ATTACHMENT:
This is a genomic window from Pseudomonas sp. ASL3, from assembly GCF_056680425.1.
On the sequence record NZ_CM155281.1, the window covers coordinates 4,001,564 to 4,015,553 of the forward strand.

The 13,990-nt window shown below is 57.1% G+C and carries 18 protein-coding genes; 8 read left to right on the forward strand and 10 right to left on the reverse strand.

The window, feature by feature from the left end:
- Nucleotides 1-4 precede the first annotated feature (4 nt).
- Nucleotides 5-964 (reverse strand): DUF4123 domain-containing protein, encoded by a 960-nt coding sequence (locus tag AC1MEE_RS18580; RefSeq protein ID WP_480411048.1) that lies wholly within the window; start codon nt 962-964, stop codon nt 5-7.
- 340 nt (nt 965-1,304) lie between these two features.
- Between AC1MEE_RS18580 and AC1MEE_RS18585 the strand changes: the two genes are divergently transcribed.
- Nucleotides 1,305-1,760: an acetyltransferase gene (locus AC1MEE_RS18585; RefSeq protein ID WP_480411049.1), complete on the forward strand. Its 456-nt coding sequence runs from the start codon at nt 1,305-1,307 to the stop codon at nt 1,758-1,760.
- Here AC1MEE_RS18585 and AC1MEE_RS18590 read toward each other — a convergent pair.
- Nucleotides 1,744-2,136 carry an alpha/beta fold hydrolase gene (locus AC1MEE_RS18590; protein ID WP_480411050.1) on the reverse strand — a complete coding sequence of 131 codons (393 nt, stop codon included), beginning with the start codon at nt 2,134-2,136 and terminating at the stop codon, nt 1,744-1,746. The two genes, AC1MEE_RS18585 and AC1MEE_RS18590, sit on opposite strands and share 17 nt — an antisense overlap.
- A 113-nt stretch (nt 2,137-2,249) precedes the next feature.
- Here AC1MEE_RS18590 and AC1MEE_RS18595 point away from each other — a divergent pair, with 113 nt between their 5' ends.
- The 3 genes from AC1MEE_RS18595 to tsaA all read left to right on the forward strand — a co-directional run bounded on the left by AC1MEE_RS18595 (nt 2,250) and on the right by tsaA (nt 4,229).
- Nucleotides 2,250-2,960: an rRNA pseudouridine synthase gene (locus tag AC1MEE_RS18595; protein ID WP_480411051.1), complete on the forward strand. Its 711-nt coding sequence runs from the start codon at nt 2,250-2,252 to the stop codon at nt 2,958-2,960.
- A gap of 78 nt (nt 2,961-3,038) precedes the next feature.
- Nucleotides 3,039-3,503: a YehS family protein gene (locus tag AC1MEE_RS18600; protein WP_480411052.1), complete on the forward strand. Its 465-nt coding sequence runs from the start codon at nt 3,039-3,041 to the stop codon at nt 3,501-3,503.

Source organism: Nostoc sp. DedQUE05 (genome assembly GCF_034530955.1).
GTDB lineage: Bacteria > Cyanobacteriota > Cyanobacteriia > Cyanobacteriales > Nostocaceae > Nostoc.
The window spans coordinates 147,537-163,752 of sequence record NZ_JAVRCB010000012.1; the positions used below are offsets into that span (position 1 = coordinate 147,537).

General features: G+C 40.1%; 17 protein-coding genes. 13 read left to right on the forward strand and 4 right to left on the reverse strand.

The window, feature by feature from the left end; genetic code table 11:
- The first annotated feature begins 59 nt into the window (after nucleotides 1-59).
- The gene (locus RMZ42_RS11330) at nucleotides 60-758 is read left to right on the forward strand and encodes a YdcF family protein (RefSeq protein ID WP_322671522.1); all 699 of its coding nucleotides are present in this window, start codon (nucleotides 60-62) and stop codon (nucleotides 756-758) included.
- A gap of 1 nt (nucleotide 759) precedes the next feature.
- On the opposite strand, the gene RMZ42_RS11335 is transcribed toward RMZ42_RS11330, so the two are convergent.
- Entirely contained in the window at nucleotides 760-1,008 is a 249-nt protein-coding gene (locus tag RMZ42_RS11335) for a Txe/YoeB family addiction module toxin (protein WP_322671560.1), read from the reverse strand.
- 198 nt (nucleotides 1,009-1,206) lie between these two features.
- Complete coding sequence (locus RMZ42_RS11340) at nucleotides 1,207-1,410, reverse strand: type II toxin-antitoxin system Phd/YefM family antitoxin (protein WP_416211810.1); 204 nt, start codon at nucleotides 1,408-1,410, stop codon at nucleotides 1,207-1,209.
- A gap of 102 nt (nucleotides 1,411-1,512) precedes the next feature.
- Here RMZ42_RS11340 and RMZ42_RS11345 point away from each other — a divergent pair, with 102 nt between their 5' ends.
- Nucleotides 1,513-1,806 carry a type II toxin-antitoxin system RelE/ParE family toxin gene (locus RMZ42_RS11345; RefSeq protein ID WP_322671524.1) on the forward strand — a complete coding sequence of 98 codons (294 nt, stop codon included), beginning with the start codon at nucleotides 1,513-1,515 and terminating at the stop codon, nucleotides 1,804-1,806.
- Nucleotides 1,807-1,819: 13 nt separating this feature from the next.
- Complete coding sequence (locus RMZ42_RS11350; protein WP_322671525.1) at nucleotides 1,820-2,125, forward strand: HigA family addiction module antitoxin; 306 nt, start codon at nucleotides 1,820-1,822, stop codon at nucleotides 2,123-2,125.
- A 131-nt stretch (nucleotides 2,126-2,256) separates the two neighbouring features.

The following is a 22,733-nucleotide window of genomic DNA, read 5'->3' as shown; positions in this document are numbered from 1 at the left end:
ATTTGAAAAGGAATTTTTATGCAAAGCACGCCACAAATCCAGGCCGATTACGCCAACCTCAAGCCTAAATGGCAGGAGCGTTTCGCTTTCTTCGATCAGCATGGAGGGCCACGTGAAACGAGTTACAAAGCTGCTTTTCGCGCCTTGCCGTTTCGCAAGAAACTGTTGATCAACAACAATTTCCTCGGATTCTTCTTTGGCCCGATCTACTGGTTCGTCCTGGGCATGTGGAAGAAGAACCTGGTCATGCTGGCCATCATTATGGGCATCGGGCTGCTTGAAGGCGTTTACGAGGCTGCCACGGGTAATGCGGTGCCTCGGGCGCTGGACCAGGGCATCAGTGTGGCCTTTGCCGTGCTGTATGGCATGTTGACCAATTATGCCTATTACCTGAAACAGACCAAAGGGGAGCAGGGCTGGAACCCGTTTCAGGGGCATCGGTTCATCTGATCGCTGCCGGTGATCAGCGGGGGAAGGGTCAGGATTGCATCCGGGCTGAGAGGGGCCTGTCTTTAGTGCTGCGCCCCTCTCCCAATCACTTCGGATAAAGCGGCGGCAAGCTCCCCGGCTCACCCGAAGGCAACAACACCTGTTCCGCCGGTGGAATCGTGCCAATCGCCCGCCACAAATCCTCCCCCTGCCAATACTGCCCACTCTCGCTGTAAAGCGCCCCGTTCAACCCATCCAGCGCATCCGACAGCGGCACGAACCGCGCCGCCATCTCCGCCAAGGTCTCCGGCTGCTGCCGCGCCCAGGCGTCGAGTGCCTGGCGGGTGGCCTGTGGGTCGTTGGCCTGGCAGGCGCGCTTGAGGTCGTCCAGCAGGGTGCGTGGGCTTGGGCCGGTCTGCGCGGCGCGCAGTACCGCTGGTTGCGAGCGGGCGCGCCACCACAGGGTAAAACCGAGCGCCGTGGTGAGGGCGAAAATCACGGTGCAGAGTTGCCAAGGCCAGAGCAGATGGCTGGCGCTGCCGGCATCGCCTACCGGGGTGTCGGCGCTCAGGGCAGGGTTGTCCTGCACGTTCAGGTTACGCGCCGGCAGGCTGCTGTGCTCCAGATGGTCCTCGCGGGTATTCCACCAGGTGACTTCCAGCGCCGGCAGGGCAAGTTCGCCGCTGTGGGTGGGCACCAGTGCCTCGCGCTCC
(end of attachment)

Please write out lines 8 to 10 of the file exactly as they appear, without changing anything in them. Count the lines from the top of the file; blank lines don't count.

- Between AC1MEE_RS18580 and AC1MEE_RS18585 the strand changes: the two genes are divergently transcribed.
- Nucleotides 1,305-1,760: an acetyltransferase gene (locus AC1MEE_RS18585; RefSeq protein ID WP_480411049.1), complete on the forward strand. Its 456-nt coding sequence runs from the start codon at nt 1,305-1,307 to the stop codon at nt 1,758-1,760.
- Here AC1MEE_RS18585 and AC1MEE_RS18590 read toward each other — a convergent pair.